This Week in Sustainability News 26.05
This past week was filled with interesting sustainability and climate news, we’ve summarised the top stories below.
Nature-related finance disclosures “should be mandatory” from 2023
In a recent roundtable at the Houses of Parliament, a group of NGO representatives, fund managers, and politicians discussed making nature-related disclosures mandatory from 2023.
Nature-related disclosures, as defined by the Taskforce on Nature-related Financial Disclosures (TNFD), will follow the TCFD’s four pillars of disclosure: governance, strategy, risk management and metrics, and targets.
The roundtable group have argued that addressing the planet’s biodiversity loss is “unbelievably urgent” and should be considered as urgent as climate change.
Learn more about the roundtable…
Learn more about the TNFD…
Electricity review finds record wind and solar generation but also rises in coal use
Ember’s third annual Global Electricity Review has reported marked increases in renewable energy electricity generation in 2021 but warns these growth rates must be sustained in order to keep global warming limited to 1.5 degrees.
10% of electricity worldwide came from wind and solar while 38% came from clean power in general.
There was a 7% rise in power sector CO2 emissions and a 5% increase in electricity demand globally.
Coal power rose by 9%, reaching an all-time high of 10,042 TWh and generating 36% of electricity worldwide.
Ten countries accounted for 90% of the world’s coal power generation. These countries were China, India, the USA, Japan, South Korea, South Africa, Indonesia, Germany, Russia, and Australia.
Countries with the highest shares of solar electricity generation were Yemen, Chile, Australia, Jordan, Honduras, Vietnam, El Salvador, and Spain.
Countries with the highest shares of wind electricity generation were Denmark, Uruguay, Ireland, Portugal, Spain, the UK, Germany, Greece, and Kenya.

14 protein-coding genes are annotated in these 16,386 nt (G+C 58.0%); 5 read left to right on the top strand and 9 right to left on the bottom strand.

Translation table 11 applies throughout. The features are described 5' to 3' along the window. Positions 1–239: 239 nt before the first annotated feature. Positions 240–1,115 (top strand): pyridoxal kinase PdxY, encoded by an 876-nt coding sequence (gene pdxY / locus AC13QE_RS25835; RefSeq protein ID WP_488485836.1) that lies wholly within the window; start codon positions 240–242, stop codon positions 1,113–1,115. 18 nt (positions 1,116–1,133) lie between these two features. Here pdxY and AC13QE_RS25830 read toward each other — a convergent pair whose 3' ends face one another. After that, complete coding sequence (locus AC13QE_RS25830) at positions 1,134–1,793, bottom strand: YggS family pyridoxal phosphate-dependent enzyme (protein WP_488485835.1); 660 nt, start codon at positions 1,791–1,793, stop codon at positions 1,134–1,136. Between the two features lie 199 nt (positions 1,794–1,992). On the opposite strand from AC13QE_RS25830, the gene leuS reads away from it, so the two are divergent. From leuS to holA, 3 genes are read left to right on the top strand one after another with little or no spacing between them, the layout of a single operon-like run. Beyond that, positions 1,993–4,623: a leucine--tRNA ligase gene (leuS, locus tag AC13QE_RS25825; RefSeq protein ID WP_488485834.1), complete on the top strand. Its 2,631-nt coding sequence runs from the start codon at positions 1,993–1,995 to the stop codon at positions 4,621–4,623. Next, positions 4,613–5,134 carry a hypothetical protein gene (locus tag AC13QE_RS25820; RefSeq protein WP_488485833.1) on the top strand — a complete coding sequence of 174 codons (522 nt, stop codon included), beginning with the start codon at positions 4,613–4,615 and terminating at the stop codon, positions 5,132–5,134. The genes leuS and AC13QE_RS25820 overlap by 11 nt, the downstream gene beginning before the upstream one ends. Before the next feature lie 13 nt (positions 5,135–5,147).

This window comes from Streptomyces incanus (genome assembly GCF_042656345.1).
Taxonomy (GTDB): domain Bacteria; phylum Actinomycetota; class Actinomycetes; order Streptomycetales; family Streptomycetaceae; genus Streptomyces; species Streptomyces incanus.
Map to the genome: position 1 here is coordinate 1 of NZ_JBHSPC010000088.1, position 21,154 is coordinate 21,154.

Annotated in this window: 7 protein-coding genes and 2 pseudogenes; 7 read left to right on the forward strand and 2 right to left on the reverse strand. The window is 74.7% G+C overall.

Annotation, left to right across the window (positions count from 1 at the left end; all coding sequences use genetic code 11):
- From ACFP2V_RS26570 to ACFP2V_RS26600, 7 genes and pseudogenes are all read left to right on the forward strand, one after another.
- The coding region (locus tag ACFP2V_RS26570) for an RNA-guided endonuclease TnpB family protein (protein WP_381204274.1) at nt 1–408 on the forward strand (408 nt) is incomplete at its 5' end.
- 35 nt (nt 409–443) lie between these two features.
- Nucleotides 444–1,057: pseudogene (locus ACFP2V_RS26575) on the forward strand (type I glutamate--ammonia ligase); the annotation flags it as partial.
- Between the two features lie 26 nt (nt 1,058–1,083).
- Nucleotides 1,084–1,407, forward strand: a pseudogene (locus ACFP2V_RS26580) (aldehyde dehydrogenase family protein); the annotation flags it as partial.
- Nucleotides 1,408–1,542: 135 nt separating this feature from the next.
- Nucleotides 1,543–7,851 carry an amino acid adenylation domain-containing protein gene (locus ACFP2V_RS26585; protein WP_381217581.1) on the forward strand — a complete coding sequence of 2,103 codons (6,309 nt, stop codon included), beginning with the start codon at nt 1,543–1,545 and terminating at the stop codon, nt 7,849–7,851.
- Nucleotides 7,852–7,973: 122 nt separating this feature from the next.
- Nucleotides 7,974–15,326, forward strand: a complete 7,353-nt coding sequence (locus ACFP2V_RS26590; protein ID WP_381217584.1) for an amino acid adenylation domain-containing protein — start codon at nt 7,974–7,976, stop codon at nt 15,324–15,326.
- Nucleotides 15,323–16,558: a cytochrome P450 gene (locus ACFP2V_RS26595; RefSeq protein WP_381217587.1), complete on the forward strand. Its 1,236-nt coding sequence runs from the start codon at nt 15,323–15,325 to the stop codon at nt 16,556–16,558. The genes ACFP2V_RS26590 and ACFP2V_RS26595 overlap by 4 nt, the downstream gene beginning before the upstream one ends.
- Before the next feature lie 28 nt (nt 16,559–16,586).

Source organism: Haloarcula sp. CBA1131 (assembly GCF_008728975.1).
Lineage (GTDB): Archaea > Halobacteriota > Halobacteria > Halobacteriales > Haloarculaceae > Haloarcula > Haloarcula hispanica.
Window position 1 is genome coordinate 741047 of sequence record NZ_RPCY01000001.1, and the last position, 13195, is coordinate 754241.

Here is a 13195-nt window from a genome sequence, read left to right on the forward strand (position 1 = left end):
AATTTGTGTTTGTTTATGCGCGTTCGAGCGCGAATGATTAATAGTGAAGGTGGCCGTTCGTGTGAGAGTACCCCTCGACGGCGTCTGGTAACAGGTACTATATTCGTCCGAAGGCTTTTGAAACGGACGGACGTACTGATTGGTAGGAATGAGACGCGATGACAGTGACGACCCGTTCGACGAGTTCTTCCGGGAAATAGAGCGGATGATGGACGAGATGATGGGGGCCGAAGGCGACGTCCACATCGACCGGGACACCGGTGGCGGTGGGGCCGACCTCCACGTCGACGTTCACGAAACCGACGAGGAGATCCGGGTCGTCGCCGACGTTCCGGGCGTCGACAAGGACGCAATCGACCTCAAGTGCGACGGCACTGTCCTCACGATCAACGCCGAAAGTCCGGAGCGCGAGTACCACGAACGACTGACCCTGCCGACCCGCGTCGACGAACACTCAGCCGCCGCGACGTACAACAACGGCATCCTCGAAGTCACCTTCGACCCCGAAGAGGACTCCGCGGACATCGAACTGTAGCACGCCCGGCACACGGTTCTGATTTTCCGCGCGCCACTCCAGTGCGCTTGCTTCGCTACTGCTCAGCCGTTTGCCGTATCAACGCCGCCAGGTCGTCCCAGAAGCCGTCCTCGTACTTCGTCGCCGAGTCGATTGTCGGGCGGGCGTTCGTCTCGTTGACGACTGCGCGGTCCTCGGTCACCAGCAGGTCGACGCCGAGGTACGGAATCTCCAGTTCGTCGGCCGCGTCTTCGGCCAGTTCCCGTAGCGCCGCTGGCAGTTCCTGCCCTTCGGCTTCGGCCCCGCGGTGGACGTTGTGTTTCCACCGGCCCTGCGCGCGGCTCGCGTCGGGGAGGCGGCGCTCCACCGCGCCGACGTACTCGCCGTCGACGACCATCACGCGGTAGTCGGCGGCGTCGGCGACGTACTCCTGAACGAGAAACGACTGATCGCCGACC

Renewed hope for a greener Australia following election
After voting in a new government last week, there is renewed hope among Australians for stronger climate action within the country.
Prime Minister Anthony Albanese and the new Labour government have committed to reducing emissions by 43% (of 2005 levels) by 2030 and plan to increase the country’s renewable energy share to 82% within the same period.
They have also pledged to create a Parliamentary Office of Science, which will provide independent advice on science and climate to the government.
The election also resulted in a record number of seats being won by the Greens Party, which has strong commitments to address climate change and achieve net-zero by 2030.
UK banks at risk of £225bn in climate-related credit losses
The Bank of England’s “climate stress test” has found that UK banks may face up to £225bn in credit losses by 2050.
The test examined UK banks’ exposure to climate-related risks, including both physical and transition risks, under three climate change scenarios.
The test also found that insurance providers were at risk of climate-related losses, both due to the impact of climate on their investments and due to increasing payouts for flood damage.
It was estimated that under the most extreme scenario, insurers’ assets could fall by 15%.
However, the analysis also suggested that any losses would be “absorbable for banks and insurers, without a worrying direct impact on their solvency”.